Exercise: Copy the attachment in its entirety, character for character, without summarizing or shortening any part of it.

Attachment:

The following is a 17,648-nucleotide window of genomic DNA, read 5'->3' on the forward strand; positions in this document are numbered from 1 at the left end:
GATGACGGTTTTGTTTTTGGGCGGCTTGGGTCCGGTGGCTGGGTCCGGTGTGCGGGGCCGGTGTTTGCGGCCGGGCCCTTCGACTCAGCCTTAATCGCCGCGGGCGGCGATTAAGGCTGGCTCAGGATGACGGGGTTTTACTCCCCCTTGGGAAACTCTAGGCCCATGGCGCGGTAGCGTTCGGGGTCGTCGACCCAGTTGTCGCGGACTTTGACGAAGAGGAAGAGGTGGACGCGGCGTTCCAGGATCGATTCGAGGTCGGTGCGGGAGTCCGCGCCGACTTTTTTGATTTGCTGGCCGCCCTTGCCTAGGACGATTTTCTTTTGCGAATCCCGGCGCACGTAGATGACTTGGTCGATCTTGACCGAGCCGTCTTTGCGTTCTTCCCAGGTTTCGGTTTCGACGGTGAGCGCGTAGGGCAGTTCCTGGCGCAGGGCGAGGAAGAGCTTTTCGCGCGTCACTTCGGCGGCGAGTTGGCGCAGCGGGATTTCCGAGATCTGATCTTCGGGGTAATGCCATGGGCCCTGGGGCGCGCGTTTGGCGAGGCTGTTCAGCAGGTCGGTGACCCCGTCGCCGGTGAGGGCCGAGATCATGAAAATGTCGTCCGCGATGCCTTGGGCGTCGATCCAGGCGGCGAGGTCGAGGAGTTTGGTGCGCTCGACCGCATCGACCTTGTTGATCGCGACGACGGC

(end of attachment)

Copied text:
The following is a 17,648-nucleotide window of genomic DNA, read 5'->3' on the forward strand; positions in this document are numbered from 1 at the left end:
GATGACGGTTTTGTTTTTGGGCGGCTTGGGTCCGGTGGCTGGGTCCGGTGTGCGGGGCCGGTGTTTGCGGCCGGGCCCTTCGACTCAGCCTTAATCGCCGCGGGCGGCGATTAAGGCTGGCTCAGGATGACGGGGTTTTACTCCCCCTTGGGAAACTCTAGGCCCATGGCGCGGTAGCGTTCGGGGTCGTCGACCCAGTTGTCGCGGACTTTGACGAAGAGGAAGAGGTGGACGCGGCGTTCCAGGATCGATTCGAGGTCGGTGCGGGAGTCCGCGCCGACTTTTTTGATTTGCTGGCCGCCCTTGCCTAGGACGATTTTCTTTTGCGAATCCCGGCGCACGTAGATGACTTGGTCGATCTTGACCGAGCCGTCTTTGCGTTCTTCCCAGGTTTCGGTTTCGACGGTGAGCGCGTAGGGCAGTTCCTGGCGCAGGGCGAGGAAGAGCTTTTCGCGCGTCACTTCGGCGGCGAGTTGGCGCAGCGGGATTTCCGAGATCTGATCTTCGGGGTAATGCCATGGGCCCTGGGGCGCGCGTTTGGCGAGGCTGTTCAGCAGGTCGGTGACCCCGTCGCCGGTGAGGGCCGAGATCATGAAAATGTCGTCCGCGATGCCTTGGGCGTCGATCCAGGCGGCGAGGTCGAGGAGTTTGGTGCGCTCGACCGCATCGACCTTGTTGATCGCGACGACGGC